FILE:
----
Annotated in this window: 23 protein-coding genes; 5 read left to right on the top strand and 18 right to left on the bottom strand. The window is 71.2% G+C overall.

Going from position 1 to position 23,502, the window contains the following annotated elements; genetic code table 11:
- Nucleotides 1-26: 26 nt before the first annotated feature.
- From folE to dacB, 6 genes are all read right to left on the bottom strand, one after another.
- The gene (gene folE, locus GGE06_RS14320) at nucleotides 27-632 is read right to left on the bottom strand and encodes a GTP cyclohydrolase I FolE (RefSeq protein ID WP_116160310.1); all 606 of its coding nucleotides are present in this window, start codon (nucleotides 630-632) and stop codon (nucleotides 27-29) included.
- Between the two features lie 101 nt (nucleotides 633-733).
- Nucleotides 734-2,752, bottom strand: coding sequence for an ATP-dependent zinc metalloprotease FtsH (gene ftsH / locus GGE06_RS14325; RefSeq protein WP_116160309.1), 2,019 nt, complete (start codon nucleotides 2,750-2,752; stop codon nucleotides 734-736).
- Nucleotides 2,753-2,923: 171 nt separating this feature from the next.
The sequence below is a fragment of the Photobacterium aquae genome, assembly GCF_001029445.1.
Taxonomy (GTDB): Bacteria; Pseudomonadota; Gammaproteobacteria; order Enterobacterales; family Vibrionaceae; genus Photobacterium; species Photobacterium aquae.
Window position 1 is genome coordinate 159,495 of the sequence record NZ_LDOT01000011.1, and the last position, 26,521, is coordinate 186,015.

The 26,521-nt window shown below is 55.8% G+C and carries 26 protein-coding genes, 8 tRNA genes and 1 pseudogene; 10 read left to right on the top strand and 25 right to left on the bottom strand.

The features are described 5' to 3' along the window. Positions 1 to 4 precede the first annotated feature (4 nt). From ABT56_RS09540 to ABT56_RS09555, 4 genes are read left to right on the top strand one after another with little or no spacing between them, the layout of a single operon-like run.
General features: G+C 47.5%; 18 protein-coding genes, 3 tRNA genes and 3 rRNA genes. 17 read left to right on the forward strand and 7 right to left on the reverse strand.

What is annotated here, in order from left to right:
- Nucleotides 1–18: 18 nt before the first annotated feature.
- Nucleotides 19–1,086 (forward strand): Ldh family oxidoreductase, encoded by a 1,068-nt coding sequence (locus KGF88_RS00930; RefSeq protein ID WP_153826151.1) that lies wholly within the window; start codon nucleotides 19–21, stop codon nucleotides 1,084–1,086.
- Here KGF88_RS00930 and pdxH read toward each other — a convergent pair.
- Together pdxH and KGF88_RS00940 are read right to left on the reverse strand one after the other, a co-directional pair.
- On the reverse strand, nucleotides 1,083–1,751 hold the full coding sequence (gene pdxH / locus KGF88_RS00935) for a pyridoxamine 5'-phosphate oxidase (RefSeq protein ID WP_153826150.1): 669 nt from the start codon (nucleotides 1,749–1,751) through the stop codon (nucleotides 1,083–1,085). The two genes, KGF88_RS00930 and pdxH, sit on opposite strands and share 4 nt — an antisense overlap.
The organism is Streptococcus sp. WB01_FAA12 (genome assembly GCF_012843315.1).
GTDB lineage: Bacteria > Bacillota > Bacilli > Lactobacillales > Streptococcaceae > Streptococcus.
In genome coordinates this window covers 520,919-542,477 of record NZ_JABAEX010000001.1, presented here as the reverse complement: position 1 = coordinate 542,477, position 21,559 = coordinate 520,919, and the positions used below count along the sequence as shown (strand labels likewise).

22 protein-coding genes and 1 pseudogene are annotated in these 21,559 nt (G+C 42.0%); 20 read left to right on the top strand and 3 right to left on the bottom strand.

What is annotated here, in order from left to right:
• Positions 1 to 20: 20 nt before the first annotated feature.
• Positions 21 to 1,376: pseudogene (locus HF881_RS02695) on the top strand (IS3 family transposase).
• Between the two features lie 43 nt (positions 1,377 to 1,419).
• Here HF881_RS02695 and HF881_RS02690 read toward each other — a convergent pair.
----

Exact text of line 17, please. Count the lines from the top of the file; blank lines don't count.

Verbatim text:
- Nucleotides 19–1,086 (forward strand): Ldh family oxidoreductase, encoded by a 1,068-nt coding sequence (locus KGF88_RS00930; RefSeq protein ID WP_153826151.1) that lies wholly within the window; start codon nucleotides 19–21, stop codon nucleotides 1,084–1,086.